Tuesday, December 28, 2004

Wolves In The City

It is rare to find a genre film that transcends the genre. Collateral is one such film. The assassin thriller is turned into a chautaqua on friendship, urban life and motivations. A taut, well-directed film, it features Jamie Foxx as Max, a part-time LA cab driver and Tom Cruise as a jaded assassin, Vincent, who uses Max to execute a series of killings.

Along the way, the two develop an odd bond. Unusually, Vincent seems to be more dependent on Max. Apart from using him as a patsy, he finds that Max's open demeanor is disarming, and Max does not hesitate to question Vincent's motivations. Max, on the other hand, is terrified and looks for a number of escape routes, yet each time one is presented, he is unable to use it, either because of Vincent's actions or his own.

The city is a brooding presence, almost out of a good Batman story. The coloring is dark orange and burnt umber, with all the beauty and terror of the night evocatively depicted. Urban dangers like being mugged by a stranger when in need of help further heighten the tension. At one point in the film, the relationship between Max and Vincent is highlighted by two wolves, who have strayed into the confines of the urban space. Max stops his cab to let them pass - an old, wary wolf, followed by a young, streetsmart one. This could depict Vincent and him. Earlier, he acts as Vincent to get some information out of one of Vincent's clients - Vincent could not have done it better. To sweeten the deal, he even throws in a discount on Vincent's behalf.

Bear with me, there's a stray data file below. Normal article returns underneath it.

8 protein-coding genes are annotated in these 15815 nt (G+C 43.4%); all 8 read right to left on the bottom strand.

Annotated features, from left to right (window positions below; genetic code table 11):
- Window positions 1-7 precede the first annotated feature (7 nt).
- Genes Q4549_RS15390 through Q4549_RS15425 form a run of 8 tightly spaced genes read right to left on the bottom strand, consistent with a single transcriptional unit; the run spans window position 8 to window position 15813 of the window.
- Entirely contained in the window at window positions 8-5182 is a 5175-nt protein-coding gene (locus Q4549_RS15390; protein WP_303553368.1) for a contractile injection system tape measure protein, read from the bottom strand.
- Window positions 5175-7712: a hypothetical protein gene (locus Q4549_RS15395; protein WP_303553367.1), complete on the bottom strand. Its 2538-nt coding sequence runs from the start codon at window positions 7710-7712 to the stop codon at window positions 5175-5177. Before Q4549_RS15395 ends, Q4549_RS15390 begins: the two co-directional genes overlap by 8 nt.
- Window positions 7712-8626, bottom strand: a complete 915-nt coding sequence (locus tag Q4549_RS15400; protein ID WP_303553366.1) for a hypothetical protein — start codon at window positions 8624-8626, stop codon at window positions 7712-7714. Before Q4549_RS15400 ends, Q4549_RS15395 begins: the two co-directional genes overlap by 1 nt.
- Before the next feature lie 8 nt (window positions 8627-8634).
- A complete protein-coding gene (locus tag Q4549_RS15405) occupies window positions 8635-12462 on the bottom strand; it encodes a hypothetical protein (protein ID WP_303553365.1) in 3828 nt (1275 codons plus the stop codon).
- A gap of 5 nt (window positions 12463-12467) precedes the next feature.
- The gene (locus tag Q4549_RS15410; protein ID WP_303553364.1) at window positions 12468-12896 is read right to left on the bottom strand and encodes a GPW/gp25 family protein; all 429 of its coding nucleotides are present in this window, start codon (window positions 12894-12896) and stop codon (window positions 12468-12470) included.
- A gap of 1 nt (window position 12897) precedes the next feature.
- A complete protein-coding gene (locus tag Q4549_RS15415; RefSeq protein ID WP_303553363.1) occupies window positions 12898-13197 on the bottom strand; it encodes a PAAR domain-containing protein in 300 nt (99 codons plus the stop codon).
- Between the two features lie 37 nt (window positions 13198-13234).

The climax of the film is a powerful, compelling twist, pitting Max against Vincent, again in the all too normal confines of a commuter train. Public spaces are transformed into private arenas often in this film, turning the spectator into a collaborator, and hinting at the secrets that surround us. Another subtext alluded to, and possibly subject for another time, is what happens when we wake up from the American dream, or Dr King's dream.

The XBox games Max Payne and Max Payne 2 bring out similar themes, and one would love to see them rendered in film. It would be difficult to express to anyone who has not both played these games and seen Collateral, but often enough, while viewing the film, one felt one was in Max Payne's world, with dangers beyond our capacity to handle just around the corner, pain and suffering the only solace in the night.

Highly recommended: The Director's commentary on the well-mastered DVD, where he talks about the construction of the characters, and the scenes.


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